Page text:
AudiologyOnline Phone: 800-753-2160

MED-EL - Implant Experience - August 2023

Production and the Closing Rate

Production and the Closing Rate
Mike Fisher, MBA, Tom J. Northey
August 2, 2000

You can really sum up the 'nuts and bolts' of an audiology practice in one word -- production. The term 'production' is well known in the physician's world. It is the bottom line that drives the existence of any audiology practice today. If your clinicians are not 'producing' hearing aid sales and revenues from other services, in particular, hearing aid evaluations (HAEs), your practice is doomed. The hard reality is that 'closing', and the ability to 'close' pays the bills. No sales, no income, no future!

'Selling' is often glossed over, or dismissed altogether, when bundled with clinical aspects of audiology. However, hearing aid sales are the primary financial ingredient of just about every practice. Selling hearing aids as part of the overall practice of audiology is vitally important to the audiologist, the profession and the patient. This retail element, consisting of selling and servicing a tangible product with an appropriate margin, is arguably one of audiology's most valuable assets.

Many audiologists are not comfortable with the idea of 'selling'. Certainly we must always put the patient's needs and interests first. It is our responsibility to provide the patient with the most appropriate hearing instrument based on their type and degree of hearing loss as well as their audiologic, social, rehabilitative and financial needs. Nonetheless, in the final analysis, we do indeed sell a product.

Margin, also known as profit, is the backbone upon which the practice is built. Margin enables the practice to market and advertise, pay employees competitive wages, pay rent, insurance, utilities, taxes and most importantly, margin allows the practice to grow and compete. All expenses accrued in practice must be offset by margin.

HMO saturation, and especially capitation in the primary care market, has eliminated this vital aspect for private practice physicians. Physicians today have to operate businesses where their reimbursements are consistently less than their charges. This is why it is imperative to understand how production and being productive applies to your practice.

The key to understanding production is knowing what to track, how to track it and, in general, being able to evaluate your business's performance at any given point in time.

The 'Closing Rate' is one of the most vital pieces of data any manager can track in private practice and it is the key component in production. Closing Rate (CR) is a term used to evaluate an individual providers' productivity. It is reported as a percentage which reveals how well a provider is closing HAEs (turning them into HA sales). The formula is simple but extremely powerful and insightful when tracked and evaluated appropriately. Closing Rate can be expressed as:

Closing Rate (in %) =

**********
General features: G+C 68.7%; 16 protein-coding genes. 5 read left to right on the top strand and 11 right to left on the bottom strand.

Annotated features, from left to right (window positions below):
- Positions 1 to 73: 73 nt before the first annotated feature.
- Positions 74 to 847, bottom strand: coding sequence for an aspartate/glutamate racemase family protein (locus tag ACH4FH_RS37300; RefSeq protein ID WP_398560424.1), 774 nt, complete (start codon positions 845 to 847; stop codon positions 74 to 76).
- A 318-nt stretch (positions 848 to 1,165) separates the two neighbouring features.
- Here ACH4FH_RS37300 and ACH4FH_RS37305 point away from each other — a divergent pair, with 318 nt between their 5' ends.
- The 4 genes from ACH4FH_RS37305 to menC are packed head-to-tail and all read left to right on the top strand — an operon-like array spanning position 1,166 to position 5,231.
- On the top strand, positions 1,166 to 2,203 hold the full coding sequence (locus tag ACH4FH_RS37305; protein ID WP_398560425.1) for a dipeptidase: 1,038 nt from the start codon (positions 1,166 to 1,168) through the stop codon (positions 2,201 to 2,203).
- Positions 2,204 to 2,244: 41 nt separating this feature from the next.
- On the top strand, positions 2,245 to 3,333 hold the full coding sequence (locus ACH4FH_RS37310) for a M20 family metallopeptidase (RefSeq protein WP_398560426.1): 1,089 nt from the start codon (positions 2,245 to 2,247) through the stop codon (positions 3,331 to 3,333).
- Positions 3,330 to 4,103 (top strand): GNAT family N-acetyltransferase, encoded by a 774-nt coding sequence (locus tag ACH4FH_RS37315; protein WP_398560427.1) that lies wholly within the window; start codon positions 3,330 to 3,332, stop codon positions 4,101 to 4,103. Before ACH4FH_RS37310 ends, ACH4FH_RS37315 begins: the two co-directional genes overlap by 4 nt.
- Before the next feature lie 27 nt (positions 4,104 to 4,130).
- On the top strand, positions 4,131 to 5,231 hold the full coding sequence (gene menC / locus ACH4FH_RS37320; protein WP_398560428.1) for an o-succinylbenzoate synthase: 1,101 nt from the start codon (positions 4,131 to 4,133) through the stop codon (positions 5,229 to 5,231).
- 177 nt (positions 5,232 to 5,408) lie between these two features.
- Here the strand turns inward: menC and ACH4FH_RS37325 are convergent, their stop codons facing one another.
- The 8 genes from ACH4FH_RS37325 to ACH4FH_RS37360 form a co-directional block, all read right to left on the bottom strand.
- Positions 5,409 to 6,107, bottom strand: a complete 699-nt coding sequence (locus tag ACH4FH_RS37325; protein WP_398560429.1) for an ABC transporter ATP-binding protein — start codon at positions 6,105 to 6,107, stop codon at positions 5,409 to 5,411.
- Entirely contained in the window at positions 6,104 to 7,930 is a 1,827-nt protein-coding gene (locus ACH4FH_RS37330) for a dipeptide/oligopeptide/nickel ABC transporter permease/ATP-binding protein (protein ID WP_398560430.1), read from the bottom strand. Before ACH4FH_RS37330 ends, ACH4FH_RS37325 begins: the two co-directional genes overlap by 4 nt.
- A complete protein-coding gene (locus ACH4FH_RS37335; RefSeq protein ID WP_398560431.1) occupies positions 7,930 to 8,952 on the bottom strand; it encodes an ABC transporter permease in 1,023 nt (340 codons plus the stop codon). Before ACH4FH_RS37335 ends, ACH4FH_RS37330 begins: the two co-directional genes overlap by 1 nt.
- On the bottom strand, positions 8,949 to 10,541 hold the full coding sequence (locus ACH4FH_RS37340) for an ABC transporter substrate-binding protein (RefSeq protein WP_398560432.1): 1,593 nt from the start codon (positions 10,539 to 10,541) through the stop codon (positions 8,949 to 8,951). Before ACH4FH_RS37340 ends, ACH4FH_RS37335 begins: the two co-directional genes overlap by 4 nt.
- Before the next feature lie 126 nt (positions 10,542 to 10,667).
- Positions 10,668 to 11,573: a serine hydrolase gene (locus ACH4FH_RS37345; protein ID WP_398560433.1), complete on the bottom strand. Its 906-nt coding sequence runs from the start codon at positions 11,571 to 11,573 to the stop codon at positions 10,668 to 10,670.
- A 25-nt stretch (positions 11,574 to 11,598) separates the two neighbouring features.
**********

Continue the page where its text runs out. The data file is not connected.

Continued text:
(number of HA sales - number of HA returns)

total number of HAEs

Closing Rate allows the manager to analyze the productivity of any given audiologist. It is an indicator that reveals how well an audiologist is closing his or her presented opportunities. Given the difficulty and expense of getting new hearing aid candidates into your office, the CR helps us understand the history, and probable immediate future, regarding revenues based on a particular clinician, and the opportunities presented.

Example: Suppose Audiology Clinic ABC has an audiologist who is producing $35,800 in gross charges per month. The audiologist, Karen, is a seasoned audiologist with 12 years clinical experience. Karen has 92 patient visits per month, 26 of those being HAE patient visits. Karen sells binaural hearing aids to 13 patients, for a total of 26 hearing aids sold. Her average sale is $1376.00. Karen's closing rate is 50%.

Then, suppose the practice has another audiologist, Kathy, who has recently received her degree and is producing $21,900 in gross charges per month. Kathy sees 68 patients per month and 12 of those are HAEs. Therefore, she sells binaural hearing aids to 9 patients, for a total of 18 units sold. Her average sale is $1216.00. Kathy's closing rate is 75%.

Without a Closing Rate analysis, Karen may appear to be the more productive provider. That is, Karen sells more units per month, and does so at a higher price per unit, than does Kathy. However, keep in mind, Closing Rate has nothing to do with volume. Rather, it is an indicator of productivity efficiency. The astute manager utilizing the Closing Rate would quickly discover that Kathy is the more efficient generator of revenue.

The practice might do well to maximize its return on investment (ROI) by directing more HAE opportunities to Kathy. Additionally, it would be wise to extend further training to Karen in order to improve and sharpen her skills related to CR.

Of course there are other ways to track productivity and efficiency. The above examples are simply a demonstration of how to apply the Closing Rate to a clinical practice situation.